25 June 2014
Contact: David Wightman
(518) 326-4142


Watervliet, NY – Utility Systems Technologies, Inc. (UST), a leading power-conditioning products design and manufacturing company, has identified a costly weakness in data center backup-power-system design. To alert design engineers and facility managers about the potential risks of using battery-based UPS systems to condition power, UST recently hosted a webinar titled, “Are Data Centers Trusting Their UPS Systems Too Much?”

In the live webinar, Dr. Robert Degeneff, UST’s president and CEO, and Dave Wightman, director of sales and marketing, gave context to conclusions published in the company’s latest white paper, “The Weakness at the Heart of Data Center Power-Backup Systems. And the Fix.”

The U.S. electrical grid is aging—and vulnerable. In fact, in 2013, the American Society of Civil Engineers gave the nation’s grid a D+ rating.

“Manufacturers who invest millions of dollars in equipment may not have much confidence in receiving good, clean power that won’t put their production equipment at risk,” Wightman said.

The primary concern of data center facility managers, however, is uptime. To ensure that voltage irregularities don’t impact mission-critical systems, facility managers and data center owners often sacrifice electrical efficiency to avoid risk by routing incoming power through the UPS. That means the UPS is tasked with both power conditioning and ride-through protection in the event of an outage. The problem, Wightman explained, is that every time a UPS system is triggered, its batteries are taxed, shortening their life and increasing the risk of failure.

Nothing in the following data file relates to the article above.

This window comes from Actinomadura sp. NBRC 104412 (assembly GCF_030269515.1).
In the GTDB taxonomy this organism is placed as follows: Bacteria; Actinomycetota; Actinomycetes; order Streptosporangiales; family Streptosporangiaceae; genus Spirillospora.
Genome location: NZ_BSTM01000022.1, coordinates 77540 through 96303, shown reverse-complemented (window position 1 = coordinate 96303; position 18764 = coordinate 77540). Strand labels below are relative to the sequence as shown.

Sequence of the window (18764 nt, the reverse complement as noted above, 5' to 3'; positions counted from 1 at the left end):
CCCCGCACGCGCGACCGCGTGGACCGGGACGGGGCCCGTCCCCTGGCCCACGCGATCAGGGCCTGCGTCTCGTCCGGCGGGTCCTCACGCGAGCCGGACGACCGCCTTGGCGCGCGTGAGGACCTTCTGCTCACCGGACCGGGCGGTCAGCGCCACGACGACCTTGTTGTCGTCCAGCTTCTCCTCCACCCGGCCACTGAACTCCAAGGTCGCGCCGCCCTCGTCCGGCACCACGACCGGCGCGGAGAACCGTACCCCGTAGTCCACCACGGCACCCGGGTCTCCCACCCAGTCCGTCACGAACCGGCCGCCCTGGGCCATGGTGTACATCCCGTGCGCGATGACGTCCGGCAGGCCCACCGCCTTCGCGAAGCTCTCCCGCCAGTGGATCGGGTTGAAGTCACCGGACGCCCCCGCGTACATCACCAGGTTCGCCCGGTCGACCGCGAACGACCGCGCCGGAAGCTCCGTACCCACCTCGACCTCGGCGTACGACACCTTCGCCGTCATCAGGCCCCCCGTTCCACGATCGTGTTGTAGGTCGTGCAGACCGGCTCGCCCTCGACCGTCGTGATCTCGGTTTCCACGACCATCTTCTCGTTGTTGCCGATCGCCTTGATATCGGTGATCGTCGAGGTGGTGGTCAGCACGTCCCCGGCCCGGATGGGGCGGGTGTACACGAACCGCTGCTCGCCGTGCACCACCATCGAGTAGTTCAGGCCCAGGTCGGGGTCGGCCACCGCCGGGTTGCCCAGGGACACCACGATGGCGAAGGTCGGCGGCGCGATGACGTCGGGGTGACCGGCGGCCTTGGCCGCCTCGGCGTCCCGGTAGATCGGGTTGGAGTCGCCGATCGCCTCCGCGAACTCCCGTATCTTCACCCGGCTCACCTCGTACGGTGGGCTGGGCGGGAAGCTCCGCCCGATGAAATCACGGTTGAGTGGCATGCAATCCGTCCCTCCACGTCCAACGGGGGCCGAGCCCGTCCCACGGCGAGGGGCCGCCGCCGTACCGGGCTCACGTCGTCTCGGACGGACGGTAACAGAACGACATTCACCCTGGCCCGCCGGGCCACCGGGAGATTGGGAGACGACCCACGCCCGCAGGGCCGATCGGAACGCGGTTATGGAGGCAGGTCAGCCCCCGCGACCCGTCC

“On average, voltage events in the U.S. cause UPS systems to trigger 40 to 60 times a year, but fewer than five of those events are in response to total power loss or deep voltage sag,” Wightman said. Citing published industry research, Wightman explained that 15% of unplanned data center outages are due to UPS failure, and the primary reason they fail is the battery system. “We believe modern electronic voltage regulators (EVRs) should be deployed to condition power, which will take significant stress off UPS systems.”

An EVR is fully electronic, responds quickly, and is online 24/7, lightening the load on a UPS and extending its useful life. UST claims that including an EVR in data center backup-power system design will cut UPS failure rates at least in half, and perhaps as much as 90%.

“We understand the UPS’s place in the market,” Wightman said. “UST offers a solution that complements the functionality of a UPS, promoting longer life and less downtime.”

UST has posted a recording of the webinar at ustpower.com/ups-webinar.

For more information, contact David Wightman at (518) 326-4142.

Utility Systems Technologies, Inc. (UST) is a world-leading designer and manufacturer of electronic voltage control power-conditioning products. UST’s products are in use worldwide at hospitals, factories, refineries, embassies, data centers and other critical facilities, mitigating the risk of damaging electrical surges, sags and swells, bridging brownouts, and providing a safe connection to the local grid.